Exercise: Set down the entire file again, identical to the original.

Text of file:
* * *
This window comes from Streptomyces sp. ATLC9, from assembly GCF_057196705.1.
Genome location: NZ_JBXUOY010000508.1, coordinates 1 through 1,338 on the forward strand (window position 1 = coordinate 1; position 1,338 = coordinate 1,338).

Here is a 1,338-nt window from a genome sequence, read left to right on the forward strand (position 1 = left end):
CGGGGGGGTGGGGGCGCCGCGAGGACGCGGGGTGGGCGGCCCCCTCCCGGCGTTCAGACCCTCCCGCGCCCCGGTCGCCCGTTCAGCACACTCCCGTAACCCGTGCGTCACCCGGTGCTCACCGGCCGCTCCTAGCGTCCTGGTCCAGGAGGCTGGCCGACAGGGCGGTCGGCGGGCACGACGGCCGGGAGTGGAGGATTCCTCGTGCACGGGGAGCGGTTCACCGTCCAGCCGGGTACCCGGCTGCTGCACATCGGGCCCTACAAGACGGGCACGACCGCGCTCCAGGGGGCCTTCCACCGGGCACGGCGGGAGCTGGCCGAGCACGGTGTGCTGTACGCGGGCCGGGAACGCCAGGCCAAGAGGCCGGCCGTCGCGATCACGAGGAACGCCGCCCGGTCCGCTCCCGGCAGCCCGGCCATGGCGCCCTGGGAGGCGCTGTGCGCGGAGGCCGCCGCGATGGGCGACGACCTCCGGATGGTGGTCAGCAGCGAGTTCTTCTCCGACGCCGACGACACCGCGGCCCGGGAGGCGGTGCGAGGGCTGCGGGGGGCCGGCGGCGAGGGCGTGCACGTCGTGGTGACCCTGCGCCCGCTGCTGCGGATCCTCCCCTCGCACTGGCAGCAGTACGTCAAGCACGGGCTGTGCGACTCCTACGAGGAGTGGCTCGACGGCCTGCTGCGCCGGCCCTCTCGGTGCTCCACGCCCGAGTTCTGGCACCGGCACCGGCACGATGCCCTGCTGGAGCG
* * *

This window comes from Streptomyces sp. ATLC9, from assembly GCF_057196705.1.
Genome location: NZ_JBXUOY010000508.1, coordinates 1 through 1,338 on the forward strand (window position 1 = coordinate 1; position 1,338 = coordinate 1,338).

Here is a 1,338-nt window from a genome sequence, read left to right on the forward strand (position 1 = left end):
CGGGGGGGTGGGGGCGCCGCGAGGACGCGGGGTGGGCGGCCCCCTCCCGGCGTTCAGACCCTCCCGCGCCCCGGTCGCCCGTTCAGCACACTCCCGTAACCCGTGCGTCACCCGGTGCTCACCGGCCGCTCCTAGCGTCCTGGTCCAGGAGGCTGGCCGACAGGGCGGTCGGCGGGCACGACGGCCGGGAGTGGAGGATTCCTCGTGCACGGGGAGCGGTTCACCGTCCAGCCGGGTACCCGGCTGCTGCACATCGGGCCCTACAAGACGGGCACGACCGCGCTCCAGGGGGCCTTCCACCGGGCACGGCGGGAGCTGGCCGAGCACGGTGTGCTGTACGCGGGCCGGGAACGCCAGGCCAAGAGGCCGGCCGTCGCGATCACGAGGAACGCCGCCCGGTCCGCTCCCGGCAGCCCGGCCATGGCGCCCTGGGAGGCGCTGTGCGCGGAGGCCGCCGCGATGGGCGACGACCTCCGGATGGTGGTCAGCAGCGAGTTCTTCTCCGACGCCGACGACACCGCGGCCCGGGAGGCGGTGCGAGGGCTGCGGGGGGCCGGCGGCGAGGGCGTGCACGTCGTGGTGACCCTGCGCCCGCTGCTGCGGATCCTCCCCTCGCACTGGCAGCAGTACGTCAAGCACGGGCTGTGCGACTCCTACGAGGAGTGGCTCGACGGCCTGCTGCGCCGGCCCTCTCGGTGCTCCACGCCCGAGTTCTGGCACCGGCACCGGCACGATGCCCTGCTGGAGCG